February can be a bleak month in the midwest if there isn’t any snow. I am always searching for something new to shake things up in my studio. A Foredom rotary drill arrived at the holidays, and I was finally able to try it out.
|The new drill permanently attached
to my carving desk.
Used mostly by jewelers, the drill has a powerful motor that I have mounted about the desk. To the casual eye, it looks a bit like I require IV fluids during marathon carving sessions. The drill has a long shaft and a very light barrel, which means much less stress on my hand and wrist. I especially like the foot pedal control, which allows me to completely start and stop without reaching up toward the drill motor’s power switch. My Dremel required that I reach over the barrel and shaft to turn off the power. “Just a flesh wound” was always a possibility with my old set-up.
|The lightweight barrel allows me
to create light, fluid marks
I like this new drill because it allows me to effortlessly scribe calligraphic lines into the linoleum. I use the drill for textures in my prints as well. The linoleum does dull the engraving bits quickly, but I simply can’t get the same results from my Japanese steel carving tools. I now order the bits in bulk on-line.
|Three colors begin my card creation experiment.|
In keeping with my desire to shake things up artistically, I decided to create cards and experiment with color using leftover paper pieces and linoleum from my large prints. The cards are for my personal use, so I don’t feel pressure to create something that gets framed. I used my new drill to begin a pattern inspired by some waves I photographed on a lake in Montana. Dividing the paper in thirds, my first color layers were purple, teal and gold.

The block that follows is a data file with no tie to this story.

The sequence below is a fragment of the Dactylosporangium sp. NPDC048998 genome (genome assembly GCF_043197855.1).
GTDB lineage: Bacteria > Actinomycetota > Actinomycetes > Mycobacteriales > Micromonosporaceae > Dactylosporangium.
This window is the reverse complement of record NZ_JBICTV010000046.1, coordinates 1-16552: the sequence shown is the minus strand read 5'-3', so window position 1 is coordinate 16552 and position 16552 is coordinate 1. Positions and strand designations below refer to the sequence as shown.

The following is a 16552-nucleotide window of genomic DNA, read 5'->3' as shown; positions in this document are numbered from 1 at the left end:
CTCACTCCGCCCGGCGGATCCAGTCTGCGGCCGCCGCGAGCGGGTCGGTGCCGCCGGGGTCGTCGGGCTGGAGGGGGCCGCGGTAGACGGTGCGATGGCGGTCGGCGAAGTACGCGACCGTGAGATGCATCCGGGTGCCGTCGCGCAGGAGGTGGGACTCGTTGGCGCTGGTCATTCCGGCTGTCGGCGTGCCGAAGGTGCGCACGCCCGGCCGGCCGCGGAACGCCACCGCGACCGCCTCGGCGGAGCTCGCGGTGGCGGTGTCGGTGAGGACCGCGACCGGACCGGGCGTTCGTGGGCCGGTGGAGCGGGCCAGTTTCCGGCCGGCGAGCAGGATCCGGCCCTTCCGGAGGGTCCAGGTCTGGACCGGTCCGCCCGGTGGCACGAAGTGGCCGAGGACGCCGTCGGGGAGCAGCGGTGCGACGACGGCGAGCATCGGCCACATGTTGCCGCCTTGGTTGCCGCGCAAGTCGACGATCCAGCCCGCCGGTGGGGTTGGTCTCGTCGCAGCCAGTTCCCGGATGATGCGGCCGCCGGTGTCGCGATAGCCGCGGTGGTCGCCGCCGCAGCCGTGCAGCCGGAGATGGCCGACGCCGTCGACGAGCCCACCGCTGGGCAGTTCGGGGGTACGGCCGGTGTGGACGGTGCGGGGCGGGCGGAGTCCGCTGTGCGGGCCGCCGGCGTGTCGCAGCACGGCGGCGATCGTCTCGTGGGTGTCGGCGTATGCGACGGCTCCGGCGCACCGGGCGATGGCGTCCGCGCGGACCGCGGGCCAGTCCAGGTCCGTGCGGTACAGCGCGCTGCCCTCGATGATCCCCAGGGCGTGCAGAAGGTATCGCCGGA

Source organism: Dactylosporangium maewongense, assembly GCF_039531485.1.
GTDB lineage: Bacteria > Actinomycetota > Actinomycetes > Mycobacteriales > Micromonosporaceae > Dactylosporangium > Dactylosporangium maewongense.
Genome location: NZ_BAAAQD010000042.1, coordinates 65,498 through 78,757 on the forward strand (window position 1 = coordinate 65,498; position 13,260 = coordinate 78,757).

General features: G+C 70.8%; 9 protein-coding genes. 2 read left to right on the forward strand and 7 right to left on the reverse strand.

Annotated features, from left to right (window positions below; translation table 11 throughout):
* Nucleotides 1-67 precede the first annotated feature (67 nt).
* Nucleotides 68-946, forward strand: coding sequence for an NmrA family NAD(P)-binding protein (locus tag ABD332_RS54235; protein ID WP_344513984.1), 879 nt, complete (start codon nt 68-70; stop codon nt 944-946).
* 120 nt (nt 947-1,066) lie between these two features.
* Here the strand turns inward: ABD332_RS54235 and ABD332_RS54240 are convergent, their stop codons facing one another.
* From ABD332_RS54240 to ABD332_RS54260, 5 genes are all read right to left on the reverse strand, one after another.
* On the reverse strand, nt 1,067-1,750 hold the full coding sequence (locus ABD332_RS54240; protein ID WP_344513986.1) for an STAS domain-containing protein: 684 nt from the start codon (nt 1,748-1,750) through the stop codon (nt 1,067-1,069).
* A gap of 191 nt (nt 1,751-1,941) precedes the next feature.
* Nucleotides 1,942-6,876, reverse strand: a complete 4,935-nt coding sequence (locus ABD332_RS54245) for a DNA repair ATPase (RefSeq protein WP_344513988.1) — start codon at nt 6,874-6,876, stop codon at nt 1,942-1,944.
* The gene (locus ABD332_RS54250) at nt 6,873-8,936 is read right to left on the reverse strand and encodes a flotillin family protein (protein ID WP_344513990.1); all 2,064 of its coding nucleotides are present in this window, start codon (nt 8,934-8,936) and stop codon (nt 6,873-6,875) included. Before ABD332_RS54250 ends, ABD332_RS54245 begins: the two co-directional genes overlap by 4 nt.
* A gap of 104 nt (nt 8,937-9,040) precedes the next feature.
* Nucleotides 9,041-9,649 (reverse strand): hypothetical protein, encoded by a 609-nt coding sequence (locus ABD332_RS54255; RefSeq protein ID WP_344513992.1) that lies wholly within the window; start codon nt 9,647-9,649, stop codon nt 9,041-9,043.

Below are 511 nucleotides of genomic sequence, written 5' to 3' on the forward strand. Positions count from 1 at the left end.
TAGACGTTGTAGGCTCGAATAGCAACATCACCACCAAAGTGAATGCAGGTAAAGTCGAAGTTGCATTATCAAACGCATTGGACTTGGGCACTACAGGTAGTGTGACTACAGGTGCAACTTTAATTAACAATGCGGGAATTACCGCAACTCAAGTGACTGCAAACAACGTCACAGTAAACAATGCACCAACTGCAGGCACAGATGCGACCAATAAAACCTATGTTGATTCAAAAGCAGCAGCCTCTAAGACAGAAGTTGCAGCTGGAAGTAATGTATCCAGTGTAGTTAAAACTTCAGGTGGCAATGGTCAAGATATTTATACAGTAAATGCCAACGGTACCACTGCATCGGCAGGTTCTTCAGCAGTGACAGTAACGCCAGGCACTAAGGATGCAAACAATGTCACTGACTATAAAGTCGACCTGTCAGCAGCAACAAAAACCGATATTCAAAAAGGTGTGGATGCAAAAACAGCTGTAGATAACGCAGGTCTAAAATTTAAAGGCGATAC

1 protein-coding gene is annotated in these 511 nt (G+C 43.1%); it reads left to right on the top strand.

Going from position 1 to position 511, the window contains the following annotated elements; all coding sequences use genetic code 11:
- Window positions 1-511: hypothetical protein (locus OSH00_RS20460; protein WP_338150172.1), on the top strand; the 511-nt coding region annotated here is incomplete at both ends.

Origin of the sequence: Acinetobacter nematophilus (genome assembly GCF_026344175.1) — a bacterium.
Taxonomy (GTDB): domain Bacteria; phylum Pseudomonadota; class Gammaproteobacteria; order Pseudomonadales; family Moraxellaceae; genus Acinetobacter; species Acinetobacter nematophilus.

|The second layer is a stage of uncertainty.|
With the second round of colors dispersed throughout the cards, I found colors that I thought were sublime (very light teal with an over-layer of blue purple) and others that were jarring (light gold overlaid with the same purple.) I forced myself to use each color on several of the cards, even if I didn’t think the results were going to be aesthetically pleasing. No tampering with the process…this is an experiment after all.
|Viewed one way, water appears.|
Layer three of colors gave me that great printmakers high, where you delight in that first peek at the colors and patterns in a finished print. I discovered that some of the prints did say “water” to me — and the colors dictated the time of day. Subtle dawns turned to the crisp blues of midday. Fiery sunsets in oranges or magentas completed the series.
|Viewed another way, we see perhaps the bark of the
Australian Snow Gum tree.
Other prints turned out completely unexpectedly. These were the cards that I grimaced over during the second color layer. By orienting them differently, I suddenly saw topographies, foliage and tree bark. Such a surprise — one that will be fodder for me as I plan my next big print. I might not send out all of these cards, but each one is a guide to what the layering of color can achieve.
How are you shaking things up in your creative life? What will your “something completely different” teach you?